News Releases

News Release - Manitoba

June 8, 2023

Manitoba Government Invests More Than $4.7 Million in New Addictions Treatment Spaces, Enhanced Community Programming in Rural, Northern Manitoba

BRANDON—The Manitoba government is investing more than $4.7 million to increase the capacity of high-quality, evidence-based addictions treatment services in rural and northern communities in order to ensure more Manitobans are able to access timely and effective treatment closer to home, Mental Health and Community Wellness Minister Janice Morley-Lecomte announced here today.

“We recognize that the need for substance-use and addictions services is greater than ever, and we made a commitment in the 2022 speech from the throne to provide and support 1,000 treatment spaces throughout the province,” said Morley-Lecomte. “Given that access to addictions treatment and services can be especially challenging in rural and northern communities, I am pleased to announce this unprecedented investment to increase the capacity of life-saving supports in underserved areas.”

The Manitoba government is granting $3.3 million to service providers selected through a public call for proposals to support 835 new treatment spaces. This investment will enhance access to vital addictions services across the full continuum of care, including withdrawal management, bed-based treatment, supportive recovery housing and day programming, the minister noted.

Through this funding, the Manitoba government will support withdrawal management spaces in the Northern, Prairie Mountain and Interlake-Eastern health regions, as well as bed-based services in the Prairie Mountain and Northern health regions. In addition, new day programming spaces will be implemented in Brandon, within the Prairie Mountain Health region.

“This investment for new medical withdrawal management beds and opiate agonist treatment at the Flin Flon General Hospital will provide northern residents with this much-needed service,” said Raj Sewda, CEO, Northern Health Region. “Providing care closer to home will improve our ability to support and meet the needs of our patients.”

An additional $600,000 in ongoing provincial funding will sustain six community non-medical withdrawal management beds in Brandon previously supported by federal funding, the minister said. The spaces provide critical support for individuals experiencing mild to moderate withdrawal symptoms so they can safely transition to the next appropriate treatment program.

“The Manitoba government’s investment here is huge. In the past, we have had to turn away young moms from our recovery program as we have not had the appropriate living spaces,” said Dwayne Dyck, executive director, Westman Youth for Christ. “With the new money, we will be able to host up to four young moms and their children in addition to the young people we are currently serving. That is a big deal for a young mom who now does not have to choose between raising her child and stabilizing her sobriety.”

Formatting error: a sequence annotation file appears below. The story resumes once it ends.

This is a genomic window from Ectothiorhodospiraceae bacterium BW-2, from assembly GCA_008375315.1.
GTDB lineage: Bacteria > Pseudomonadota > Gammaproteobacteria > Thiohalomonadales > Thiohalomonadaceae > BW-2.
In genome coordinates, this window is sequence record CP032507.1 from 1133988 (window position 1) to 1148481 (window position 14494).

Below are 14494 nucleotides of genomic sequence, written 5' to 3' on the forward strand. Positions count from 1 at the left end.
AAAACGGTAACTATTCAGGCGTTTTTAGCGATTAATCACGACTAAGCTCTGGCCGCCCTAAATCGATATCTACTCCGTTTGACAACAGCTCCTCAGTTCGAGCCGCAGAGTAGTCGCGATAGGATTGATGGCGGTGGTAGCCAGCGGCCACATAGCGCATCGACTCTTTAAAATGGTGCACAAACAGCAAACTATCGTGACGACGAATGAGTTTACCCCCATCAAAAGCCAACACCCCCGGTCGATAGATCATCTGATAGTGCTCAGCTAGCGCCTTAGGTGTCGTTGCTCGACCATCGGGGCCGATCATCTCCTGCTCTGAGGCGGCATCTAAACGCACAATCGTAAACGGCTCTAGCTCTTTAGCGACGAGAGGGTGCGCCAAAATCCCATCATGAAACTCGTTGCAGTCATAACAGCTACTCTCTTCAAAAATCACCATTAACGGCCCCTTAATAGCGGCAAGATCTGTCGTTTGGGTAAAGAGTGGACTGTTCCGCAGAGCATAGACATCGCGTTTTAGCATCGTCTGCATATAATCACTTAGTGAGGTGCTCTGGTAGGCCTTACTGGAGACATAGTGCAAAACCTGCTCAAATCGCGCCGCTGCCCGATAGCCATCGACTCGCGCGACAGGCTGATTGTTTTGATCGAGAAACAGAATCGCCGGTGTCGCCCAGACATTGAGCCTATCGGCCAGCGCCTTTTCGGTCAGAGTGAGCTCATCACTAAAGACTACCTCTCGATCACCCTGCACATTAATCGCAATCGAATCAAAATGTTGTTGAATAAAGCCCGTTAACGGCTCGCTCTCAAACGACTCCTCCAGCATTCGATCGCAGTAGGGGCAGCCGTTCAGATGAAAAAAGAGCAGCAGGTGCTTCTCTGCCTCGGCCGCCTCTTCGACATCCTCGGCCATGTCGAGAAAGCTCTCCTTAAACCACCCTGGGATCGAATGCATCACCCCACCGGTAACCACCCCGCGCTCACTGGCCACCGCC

The Manitoba government is also investing nearly $800,000 to support a new Flexible Assertive Community Treatment (FACT) team in Brandon. The team offers comprehensive, community-based psychiatric treatment, rehabilitation and support to individuals with serious, enduring mental health and concurrent disorders, the minister noted, adding the team will support up to 360 individuals every year across the Prairie Mountain Health region.

“The additional resources provided to shift our services toward a Flexible Assertive Community Treatment model will provide wrap-around support and services for individuals living with enduring mental illness and co-occurring substance use that is matched with their current level of need, and with seamless transitions when their needs change,” said Chris Bromley, director of mental health services, Prairie Mountain Health. “The new withdrawal management spaces represent three levels of withdrawal management, community, medical and mobile, available in the Prairie Mountain Health region to match an individual’s stage of recovery and their current needs. This work also aims to strengthen existing and new pathways of care to other services available in the region.”

The minister noted the investments align with the priorities identified in A Pathway to Mental Health and Community Wellness: A Roadmap for Manitoba, the Manitoba government’s five-year strategy for improving wellness, mental health, substance use and addictions services and programs throughout the province.

“Increasing access to mental health and addictions supports and services is a priority as we move forward,” said Morley-Lecomte. “We recognize the importance of ensuring this help is available to Manitobans where and when they need it.”

To read A Pathway to Mental Health and Community Wellness: A Roadmap for Manitoba, visit

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